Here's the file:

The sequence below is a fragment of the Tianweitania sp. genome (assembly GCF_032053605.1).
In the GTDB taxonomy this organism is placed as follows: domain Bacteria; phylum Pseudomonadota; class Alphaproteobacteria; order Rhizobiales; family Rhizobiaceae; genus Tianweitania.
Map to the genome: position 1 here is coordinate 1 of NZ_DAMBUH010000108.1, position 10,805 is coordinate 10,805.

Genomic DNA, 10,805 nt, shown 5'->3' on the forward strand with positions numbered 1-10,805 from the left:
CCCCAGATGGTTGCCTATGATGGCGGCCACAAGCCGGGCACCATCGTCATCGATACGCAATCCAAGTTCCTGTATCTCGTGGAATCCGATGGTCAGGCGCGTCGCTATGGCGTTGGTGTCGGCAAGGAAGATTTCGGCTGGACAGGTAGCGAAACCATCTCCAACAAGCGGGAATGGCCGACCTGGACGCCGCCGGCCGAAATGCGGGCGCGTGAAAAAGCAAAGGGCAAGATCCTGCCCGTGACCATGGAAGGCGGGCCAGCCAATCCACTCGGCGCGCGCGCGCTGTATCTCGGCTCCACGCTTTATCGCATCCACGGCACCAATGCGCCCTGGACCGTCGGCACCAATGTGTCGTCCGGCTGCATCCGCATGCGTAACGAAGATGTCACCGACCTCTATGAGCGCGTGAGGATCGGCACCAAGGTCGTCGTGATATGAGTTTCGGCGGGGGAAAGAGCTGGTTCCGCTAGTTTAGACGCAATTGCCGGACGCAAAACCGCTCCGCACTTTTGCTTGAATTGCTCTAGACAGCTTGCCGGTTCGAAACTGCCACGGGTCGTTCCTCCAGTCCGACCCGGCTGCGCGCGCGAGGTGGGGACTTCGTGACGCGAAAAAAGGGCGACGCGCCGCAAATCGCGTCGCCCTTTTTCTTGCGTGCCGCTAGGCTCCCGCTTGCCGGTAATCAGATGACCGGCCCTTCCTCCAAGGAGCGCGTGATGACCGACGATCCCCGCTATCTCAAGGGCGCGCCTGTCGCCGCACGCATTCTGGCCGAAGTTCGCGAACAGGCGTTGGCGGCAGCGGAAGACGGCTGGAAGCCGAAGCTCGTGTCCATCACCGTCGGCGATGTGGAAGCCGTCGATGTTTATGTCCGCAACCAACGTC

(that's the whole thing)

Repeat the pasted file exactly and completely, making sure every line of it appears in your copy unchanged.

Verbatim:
The sequence below is a fragment of the Tianweitania sp. genome (assembly GCF_032053605.1).
In the GTDB taxonomy this organism is placed as follows: domain Bacteria; phylum Pseudomonadota; class Alphaproteobacteria; order Rhizobiales; family Rhizobiaceae; genus Tianweitania.
Map to the genome: position 1 here is coordinate 1 of NZ_DAMBUH010000108.1, position 10,805 is coordinate 10,805.

Genomic DNA, 10,805 nt, shown 5'->3' on the forward strand with positions numbered 1-10,805 from the left:
CCCCAGATGGTTGCCTATGATGGCGGCCACAAGCCGGGCACCATCGTCATCGATACGCAATCCAAGTTCCTGTATCTCGTGGAATCCGATGGTCAGGCGCGTCGCTATGGCGTTGGTGTCGGCAAGGAAGATTTCGGCTGGACAGGTAGCGAAACCATCTCCAACAAGCGGGAATGGCCGACCTGGACGCCGCCGGCCGAAATGCGGGCGCGTGAAAAAGCAAAGGGCAAGATCCTGCCCGTGACCATGGAAGGCGGGCCAGCCAATCCACTCGGCGCGCGCGCGCTGTATCTCGGCTCCACGCTTTATCGCATCCACGGCACCAATGCGCCCTGGACCGTCGGCACCAATGTGTCGTCCGGCTGCATCCGCATGCGTAACGAAGATGTCACCGACCTCTATGAGCGCGTGAGGATCGGCACCAAGGTCGTCGTGATATGAGTTTCGGCGGGGGAAAGAGCTGGTTCCGCTAGTTTAGACGCAATTGCCGGACGCAAAACCGCTCCGCACTTTTGCTTGAATTGCTCTAGACAGCTTGCCGGTTCGAAACTGCCACGGGTCGTTCCTCCAGTCCGACCCGGCTGCGCGCGCGAGGTGGGGACTTCGTGACGCGAAAAAAGGGCGACGCGCCGCAAATCGCGTCGCCCTTTTTCTTGCGTGCCGCTAGGCTCCCGCTTGCCGGTAATCAGATGACCGGCCCTTCCTCCAAGGAGCGCGTGATGACCGACGATCCCCGCTATCTCAAGGGCGCGCCTGTCGCCGCACGCATTCTGGCCGAAGTTCGCGAACAGGCGTTGGCGGCAGCGGAAGACGGCTGGAAGCCGAAGCTCGTGTCCATCACCGTCGGCGATGTGGAAGCCGTCGATGTTTATGTCCGCAACCAACGTC